One of the easiest yet most interesting dives off Catalina is Isthmus Reef. Many student divers arrive here with their classes. And since the hyperbaric chamber at the USC Wrigley Marine Science Center is just more than one-quarter mile away in Big Fisherman’s Cove, this is also a favorite site for boats participating in Chamber Day, the popular event benefiting the Catalina Hyperbaric Chamber taking place the first Wednesday of every May. They put their divers in the water while awaiting their turns to tie up to the dock in Big Fisherman’s Cove so their passengers can tour the chamber.
Isthmus Reef is favored by instructors and novice divers, not only because of its location in a sheltered area not far from shore but also because so much of it is shallow—so shallow that rocks break the water at low tide. The reef forms a rough oblong less than 500 yards long by about 275 yards wide. The water in this area is less than 60 feet deep. There’s a mini wall along the southern edge, a gentle, rocky slope off the northern.
In the early 1980s I spent a lot of time at Isthmus Reef. It was here I made my fledgling attempts at close-up photography. I’d shoot a roll one weekend, have it developed and critique my shots, then go back to The Isthmus the next weekend and shoot the same subjects until I was satisfied with the results. Not surprisingly, I’ve got loads of photos of Christmas tree worms (in every color, I might add) and it was here I took my first photo of the little shell known as Solander’s trivia. Also known as the coffee bean cowry, it’s not a true cowry, just a close relative.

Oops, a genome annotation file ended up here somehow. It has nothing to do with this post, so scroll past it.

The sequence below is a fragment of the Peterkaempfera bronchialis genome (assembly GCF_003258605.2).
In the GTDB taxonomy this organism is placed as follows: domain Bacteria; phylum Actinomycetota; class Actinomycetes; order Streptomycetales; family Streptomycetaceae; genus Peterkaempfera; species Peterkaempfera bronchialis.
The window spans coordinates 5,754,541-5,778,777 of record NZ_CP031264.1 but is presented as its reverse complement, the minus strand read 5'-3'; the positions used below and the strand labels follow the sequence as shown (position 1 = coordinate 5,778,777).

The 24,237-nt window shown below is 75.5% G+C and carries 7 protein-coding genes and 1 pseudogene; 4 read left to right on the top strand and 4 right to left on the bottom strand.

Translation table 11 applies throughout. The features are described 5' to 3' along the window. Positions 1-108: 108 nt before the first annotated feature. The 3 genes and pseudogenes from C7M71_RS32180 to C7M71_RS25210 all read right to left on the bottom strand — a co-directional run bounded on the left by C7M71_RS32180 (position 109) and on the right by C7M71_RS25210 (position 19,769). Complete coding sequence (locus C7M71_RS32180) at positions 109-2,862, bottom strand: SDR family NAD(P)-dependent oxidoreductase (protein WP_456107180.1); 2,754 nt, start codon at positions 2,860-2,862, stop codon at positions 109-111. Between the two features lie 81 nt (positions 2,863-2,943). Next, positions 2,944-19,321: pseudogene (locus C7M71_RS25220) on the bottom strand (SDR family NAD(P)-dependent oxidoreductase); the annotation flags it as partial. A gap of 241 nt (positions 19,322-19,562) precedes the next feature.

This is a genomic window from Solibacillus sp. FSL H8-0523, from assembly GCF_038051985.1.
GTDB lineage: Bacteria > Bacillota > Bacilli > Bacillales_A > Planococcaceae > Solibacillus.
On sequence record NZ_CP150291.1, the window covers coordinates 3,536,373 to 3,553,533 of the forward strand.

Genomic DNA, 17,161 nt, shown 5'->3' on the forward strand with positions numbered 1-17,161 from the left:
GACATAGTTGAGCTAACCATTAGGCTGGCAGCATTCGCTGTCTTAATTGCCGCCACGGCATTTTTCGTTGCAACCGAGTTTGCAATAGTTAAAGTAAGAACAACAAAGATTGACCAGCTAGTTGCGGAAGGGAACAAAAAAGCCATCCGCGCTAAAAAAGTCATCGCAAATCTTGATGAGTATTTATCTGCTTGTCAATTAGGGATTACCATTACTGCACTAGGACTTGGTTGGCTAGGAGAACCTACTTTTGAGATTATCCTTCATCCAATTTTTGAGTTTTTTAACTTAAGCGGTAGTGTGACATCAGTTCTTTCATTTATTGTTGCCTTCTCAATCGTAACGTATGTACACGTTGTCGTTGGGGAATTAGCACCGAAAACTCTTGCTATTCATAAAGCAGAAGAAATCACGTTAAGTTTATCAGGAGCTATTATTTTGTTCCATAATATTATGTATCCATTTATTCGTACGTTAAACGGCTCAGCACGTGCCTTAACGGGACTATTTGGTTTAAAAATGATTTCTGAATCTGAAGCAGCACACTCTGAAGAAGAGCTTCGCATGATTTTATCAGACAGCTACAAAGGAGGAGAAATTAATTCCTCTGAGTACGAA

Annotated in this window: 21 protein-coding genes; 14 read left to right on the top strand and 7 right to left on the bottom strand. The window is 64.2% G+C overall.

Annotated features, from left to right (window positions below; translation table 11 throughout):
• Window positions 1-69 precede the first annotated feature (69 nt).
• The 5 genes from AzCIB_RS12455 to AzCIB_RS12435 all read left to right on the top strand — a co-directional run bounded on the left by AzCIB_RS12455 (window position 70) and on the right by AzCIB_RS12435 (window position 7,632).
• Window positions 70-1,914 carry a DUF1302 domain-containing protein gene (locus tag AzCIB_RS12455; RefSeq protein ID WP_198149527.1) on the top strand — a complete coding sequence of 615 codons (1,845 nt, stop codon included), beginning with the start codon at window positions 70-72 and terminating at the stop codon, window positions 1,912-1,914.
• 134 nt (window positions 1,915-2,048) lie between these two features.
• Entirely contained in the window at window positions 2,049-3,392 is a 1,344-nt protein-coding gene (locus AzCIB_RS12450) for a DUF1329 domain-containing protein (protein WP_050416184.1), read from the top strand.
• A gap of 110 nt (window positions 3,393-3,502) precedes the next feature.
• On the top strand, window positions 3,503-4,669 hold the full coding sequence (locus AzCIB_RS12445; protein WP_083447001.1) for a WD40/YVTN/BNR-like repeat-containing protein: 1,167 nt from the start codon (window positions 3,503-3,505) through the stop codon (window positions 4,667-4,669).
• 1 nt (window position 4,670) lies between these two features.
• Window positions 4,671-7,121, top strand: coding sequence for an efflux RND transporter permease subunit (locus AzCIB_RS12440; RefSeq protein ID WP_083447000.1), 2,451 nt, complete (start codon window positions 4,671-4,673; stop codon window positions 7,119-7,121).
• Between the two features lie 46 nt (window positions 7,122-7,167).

On Isthmus Reef I also found a stony coral that is sometimes mistaken by novice divers for Corynactis anemones. Coencyathus bowersi is pale pink or orange and grows in clusters on the underside of rocks. While fish life— especially Garibaldi and señorita wrasse—is abundant, I haven’t seen many larger animals on Isthmus Reef. But on one perfect day in July, while taking photos of a diver wearing a full facemask with communication gear, I came across a bat ray sitting on the bottom, half hidden by green algae. The ray allowed me to take two photos before taking flight for deeper waters.
So, when diving Isthmus Reef expect to see small critters—but don’t forget to check the waters around you now and then for larger animals. You never know what might happen by.